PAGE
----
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Review: The Hillsong Movement Examined

Palgrave Macmillan, 2017. 279 pp.
Hillsong Church, located in Sydney, Australia, has quickly become of one of the most well-known names in contemporary evangelicalism. The megachurch is especially known for its worship music, producing chart-topping songs such as “Oceans (Where Feet May Fail),” “This I Believe (The Creed),” and, most recently, “Who You Say I Am.” But behind this successful church—which inspires awe in some and anger in others—is a movement of people who are causing local and global impact. This is the assertion of the contributors to the first scholarly analysis of Hillsong, The Hillsong Movement Examined: You Call Me Out Upon the Waters. A variety of voices from around the world have contributed to this perceptive, comprehensive analysis of Hillsong’s ministry and influence, viewing the church from a sociological and religious perspective. This book arose out of a desire to provide a balanced approach to Hillsong, a departure from most opinionated works that fall prey to polarization.

Part I of the book, “History and Approaches: Hillsong in Scholarly and Popular Imagination(s),” lays the groundwork for the critical study of the Hillsong movement. Its contributors examine the church’s history and identity and the contributing factors to its growth and increasing global influence. Part II, “Diversity, Dialogue, and Social Engagement,” examines Hillsong’s vision for empowerment and equipping as the church seeks to move beyond a centralized bubble. Part III, “International Expansion and Spheres of Influence,” discusses Hillsong’s interaction and influence with churches in America, Europe, and elsewhere around the world. Finally, part IV, “What Lies Ahead?” considers future paths for Hillsong’s trajectory as it continues to relate to a changing world.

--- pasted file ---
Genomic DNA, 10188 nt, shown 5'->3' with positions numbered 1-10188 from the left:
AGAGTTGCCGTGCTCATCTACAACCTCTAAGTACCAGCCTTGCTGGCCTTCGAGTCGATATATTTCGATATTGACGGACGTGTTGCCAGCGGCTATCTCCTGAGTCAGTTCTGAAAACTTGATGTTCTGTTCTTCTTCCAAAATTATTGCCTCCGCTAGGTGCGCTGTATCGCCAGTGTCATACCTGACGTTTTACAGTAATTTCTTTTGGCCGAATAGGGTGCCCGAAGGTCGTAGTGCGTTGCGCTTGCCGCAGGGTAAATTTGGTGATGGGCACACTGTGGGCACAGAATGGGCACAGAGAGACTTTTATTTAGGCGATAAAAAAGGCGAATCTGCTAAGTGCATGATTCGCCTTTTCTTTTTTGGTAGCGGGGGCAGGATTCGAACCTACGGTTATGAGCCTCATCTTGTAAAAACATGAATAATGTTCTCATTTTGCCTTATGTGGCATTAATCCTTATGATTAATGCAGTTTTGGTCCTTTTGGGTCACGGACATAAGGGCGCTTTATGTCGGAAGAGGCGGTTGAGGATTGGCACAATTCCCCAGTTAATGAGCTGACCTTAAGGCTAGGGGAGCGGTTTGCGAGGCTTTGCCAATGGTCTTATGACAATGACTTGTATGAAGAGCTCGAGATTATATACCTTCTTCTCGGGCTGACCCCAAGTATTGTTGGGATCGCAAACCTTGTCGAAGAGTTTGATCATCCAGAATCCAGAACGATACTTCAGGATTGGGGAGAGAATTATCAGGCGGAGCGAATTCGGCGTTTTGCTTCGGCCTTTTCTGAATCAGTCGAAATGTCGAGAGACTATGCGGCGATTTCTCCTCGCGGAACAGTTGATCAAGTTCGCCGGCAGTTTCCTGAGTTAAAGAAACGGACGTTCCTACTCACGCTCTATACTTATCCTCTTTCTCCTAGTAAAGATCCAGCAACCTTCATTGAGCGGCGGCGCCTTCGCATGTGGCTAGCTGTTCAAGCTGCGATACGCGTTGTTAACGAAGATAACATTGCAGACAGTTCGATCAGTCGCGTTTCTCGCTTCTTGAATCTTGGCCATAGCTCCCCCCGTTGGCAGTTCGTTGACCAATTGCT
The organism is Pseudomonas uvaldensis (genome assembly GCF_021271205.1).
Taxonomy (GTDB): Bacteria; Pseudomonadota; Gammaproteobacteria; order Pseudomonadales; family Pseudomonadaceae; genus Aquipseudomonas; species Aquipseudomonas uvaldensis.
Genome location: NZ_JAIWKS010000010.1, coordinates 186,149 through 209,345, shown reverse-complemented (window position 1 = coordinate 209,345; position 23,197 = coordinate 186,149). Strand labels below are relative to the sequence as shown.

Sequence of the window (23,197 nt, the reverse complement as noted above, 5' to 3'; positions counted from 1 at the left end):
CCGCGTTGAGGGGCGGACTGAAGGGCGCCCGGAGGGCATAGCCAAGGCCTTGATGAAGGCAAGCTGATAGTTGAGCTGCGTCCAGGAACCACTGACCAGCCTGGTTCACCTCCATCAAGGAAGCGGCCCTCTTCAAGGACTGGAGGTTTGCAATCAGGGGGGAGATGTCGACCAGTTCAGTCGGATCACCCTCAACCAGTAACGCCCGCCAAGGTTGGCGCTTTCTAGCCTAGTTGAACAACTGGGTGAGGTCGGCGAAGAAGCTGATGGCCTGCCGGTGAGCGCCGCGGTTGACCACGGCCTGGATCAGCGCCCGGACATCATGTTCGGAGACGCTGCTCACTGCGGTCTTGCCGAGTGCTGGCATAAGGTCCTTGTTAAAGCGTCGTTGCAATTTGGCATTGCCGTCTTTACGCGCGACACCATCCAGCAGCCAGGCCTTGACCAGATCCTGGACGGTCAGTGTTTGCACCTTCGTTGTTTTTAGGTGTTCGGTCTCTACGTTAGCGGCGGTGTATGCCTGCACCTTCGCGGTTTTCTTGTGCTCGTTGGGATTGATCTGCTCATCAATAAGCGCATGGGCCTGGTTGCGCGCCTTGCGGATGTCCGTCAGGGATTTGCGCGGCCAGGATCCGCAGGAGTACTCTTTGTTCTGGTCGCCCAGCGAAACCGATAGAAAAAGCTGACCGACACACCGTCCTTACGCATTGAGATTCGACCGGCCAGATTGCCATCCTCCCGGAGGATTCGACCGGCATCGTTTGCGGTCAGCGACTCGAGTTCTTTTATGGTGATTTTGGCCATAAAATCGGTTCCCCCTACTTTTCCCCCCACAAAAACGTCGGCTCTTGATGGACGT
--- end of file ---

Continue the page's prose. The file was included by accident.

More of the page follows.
This book presents Hillsong as a movement, which ebbs and flows according to its cultural tides (as is suggested by its title). The contributors to the book represent a global blend of secular and sacred scholars, authorities in their fields, which converge on history, sociology, music, religion, and global studies. Their diverse takes create a mosaic of Hillsong that is more complex and beautiful than is often attributed. Moreover, the topics cover a sweep of Hillsong’s life, from the largest issues like its domination in the music industry to more overlooked issues such as its influence on women’s ministry and majority world spirituality. Perhaps the most intriguing section is the final speculation of Hillsong’s future as it continues to adjust to the vanguard of postmodernism and globalization.

The study and approach to research is professional, unbiased, and clearly supported. Indeed, the writers accomplish their intention of providing an even-handed depiction of Hillsong as a socio-religious organism rather than simply a megachurch. They leave no stone unturned as they dissect and scrutinize the growth, influence, and legacy of one of the world’s most famous churches. However, one wonders if the editors’ biases—as scholars who have worked, worshiped, and studied at Hillsong—coupled with a closing endorsement of the study from Hillsong’s executive leadership produces a slanted motive for creating this volume, perhaps an attempt to provide a positive scholarly analysis of a controversial church. Nonetheless, The Hillsong Movement Examined is an astounding, thorough study of a modern entity that is radically influencing people both near and far.

(A complimentary review copy was given in exchange for an honest review.)

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